Summer is here, and American workers are ready for a break.

Seventy-nine percent of U.S. professionals plan to use more vacation days in 2021 than in years past, and 82 percent say they'll check in with work less frequently while they're off this year, according to a survey released this month by management consulting firm Korn Ferry.

The survey, conducted in June, polled 620 U.S. professionals on their vacation plans. Many reported that work has interfered with their vacations in the past, with 56 percent saying they've canceled, delayed, or cut short a getaway because of the demands of their job, and 42 percent saying that being too connected to work during vacations has caused tension with their spouse or partner.

This year, 82 percent of respondents say they'll appreciate their vacation more than in years past, but only 13 percent plan to disconnect from work entirely. The majority -- 61 percent -- say they'll check in at least once a day. For some, that's because they feel there's simply too much work to do: A third of respondents who've worked during vacations say they did so to avoid an increased workload upon returning.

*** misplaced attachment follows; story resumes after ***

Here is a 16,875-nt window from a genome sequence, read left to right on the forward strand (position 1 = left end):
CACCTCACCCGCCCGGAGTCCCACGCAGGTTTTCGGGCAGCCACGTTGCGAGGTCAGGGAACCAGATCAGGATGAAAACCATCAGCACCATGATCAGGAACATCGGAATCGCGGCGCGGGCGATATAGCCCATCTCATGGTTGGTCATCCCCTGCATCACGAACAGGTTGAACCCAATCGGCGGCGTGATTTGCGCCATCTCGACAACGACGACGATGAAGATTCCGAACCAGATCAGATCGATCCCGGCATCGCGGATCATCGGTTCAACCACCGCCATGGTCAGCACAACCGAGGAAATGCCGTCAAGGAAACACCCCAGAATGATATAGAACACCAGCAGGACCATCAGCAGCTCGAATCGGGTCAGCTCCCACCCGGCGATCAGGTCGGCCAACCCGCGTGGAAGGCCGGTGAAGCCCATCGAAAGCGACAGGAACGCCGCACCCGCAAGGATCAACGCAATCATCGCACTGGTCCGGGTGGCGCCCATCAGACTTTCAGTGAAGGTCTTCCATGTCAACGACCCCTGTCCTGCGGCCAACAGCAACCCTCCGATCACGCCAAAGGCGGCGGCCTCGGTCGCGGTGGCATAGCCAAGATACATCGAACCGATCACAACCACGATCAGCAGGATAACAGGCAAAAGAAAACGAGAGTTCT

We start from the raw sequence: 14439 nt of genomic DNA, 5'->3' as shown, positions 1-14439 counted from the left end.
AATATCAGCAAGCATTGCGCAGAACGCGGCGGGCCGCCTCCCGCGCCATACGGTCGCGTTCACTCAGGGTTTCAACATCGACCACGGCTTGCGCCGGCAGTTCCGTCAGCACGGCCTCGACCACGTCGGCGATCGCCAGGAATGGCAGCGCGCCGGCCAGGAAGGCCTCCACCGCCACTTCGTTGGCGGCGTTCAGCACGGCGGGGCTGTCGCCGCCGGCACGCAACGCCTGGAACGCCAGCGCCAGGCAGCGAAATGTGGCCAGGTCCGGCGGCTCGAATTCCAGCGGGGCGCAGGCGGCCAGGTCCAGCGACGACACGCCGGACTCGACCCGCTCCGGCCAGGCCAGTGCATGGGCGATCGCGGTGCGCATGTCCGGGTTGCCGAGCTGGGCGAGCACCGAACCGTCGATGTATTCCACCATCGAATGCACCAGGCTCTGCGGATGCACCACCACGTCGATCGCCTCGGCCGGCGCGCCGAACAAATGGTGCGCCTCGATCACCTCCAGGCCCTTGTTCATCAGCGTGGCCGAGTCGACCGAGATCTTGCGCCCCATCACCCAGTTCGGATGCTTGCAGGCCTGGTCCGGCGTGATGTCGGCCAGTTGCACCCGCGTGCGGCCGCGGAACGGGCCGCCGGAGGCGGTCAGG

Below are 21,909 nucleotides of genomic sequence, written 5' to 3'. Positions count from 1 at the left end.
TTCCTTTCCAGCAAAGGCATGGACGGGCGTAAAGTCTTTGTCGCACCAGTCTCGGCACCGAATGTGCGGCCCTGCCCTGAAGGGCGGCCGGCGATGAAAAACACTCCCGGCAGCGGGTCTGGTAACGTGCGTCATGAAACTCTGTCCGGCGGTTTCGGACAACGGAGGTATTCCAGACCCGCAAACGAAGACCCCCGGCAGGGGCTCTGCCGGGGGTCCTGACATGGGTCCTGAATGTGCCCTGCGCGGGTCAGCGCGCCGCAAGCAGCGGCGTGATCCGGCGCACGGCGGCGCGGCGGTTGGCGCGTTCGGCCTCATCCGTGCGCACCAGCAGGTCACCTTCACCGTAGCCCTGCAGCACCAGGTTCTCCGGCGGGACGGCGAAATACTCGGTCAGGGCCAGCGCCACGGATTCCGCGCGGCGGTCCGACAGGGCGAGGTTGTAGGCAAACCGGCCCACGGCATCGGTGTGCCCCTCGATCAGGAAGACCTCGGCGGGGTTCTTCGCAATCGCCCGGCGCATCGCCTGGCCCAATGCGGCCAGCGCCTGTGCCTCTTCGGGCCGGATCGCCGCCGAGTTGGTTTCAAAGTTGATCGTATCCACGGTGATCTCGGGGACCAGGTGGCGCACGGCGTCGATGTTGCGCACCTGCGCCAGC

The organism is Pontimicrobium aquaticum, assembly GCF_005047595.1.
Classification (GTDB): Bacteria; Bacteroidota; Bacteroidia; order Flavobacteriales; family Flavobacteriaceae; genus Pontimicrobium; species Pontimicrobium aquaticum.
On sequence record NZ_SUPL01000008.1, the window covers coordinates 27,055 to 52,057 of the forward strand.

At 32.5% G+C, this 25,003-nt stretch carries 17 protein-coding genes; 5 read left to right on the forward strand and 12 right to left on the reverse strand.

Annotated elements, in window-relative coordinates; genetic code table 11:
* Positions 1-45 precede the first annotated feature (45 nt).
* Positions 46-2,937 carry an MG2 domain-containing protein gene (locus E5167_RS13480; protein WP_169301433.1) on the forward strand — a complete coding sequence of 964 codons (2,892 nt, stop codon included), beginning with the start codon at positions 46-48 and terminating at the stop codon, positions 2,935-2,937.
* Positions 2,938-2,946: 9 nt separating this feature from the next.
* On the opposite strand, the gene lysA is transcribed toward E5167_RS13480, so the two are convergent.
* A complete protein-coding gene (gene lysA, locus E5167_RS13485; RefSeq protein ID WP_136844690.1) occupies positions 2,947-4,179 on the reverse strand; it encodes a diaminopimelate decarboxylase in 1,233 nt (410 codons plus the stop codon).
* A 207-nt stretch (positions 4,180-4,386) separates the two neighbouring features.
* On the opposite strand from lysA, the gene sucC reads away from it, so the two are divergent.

Some companies, including LinkedIn, Hootsuite, and Bumble, have sought this year to counteract that effect -- and ease pandemic-aggravated burnout -- by giving their entire staffs a paid week off at the same time.

In addition to helping employees recharge and preserve their mental health, encouraging your team to unplug could be good for their creativity: 80 percent of survey respondents say they've had a breakthrough work idea while relaxing on vacation.

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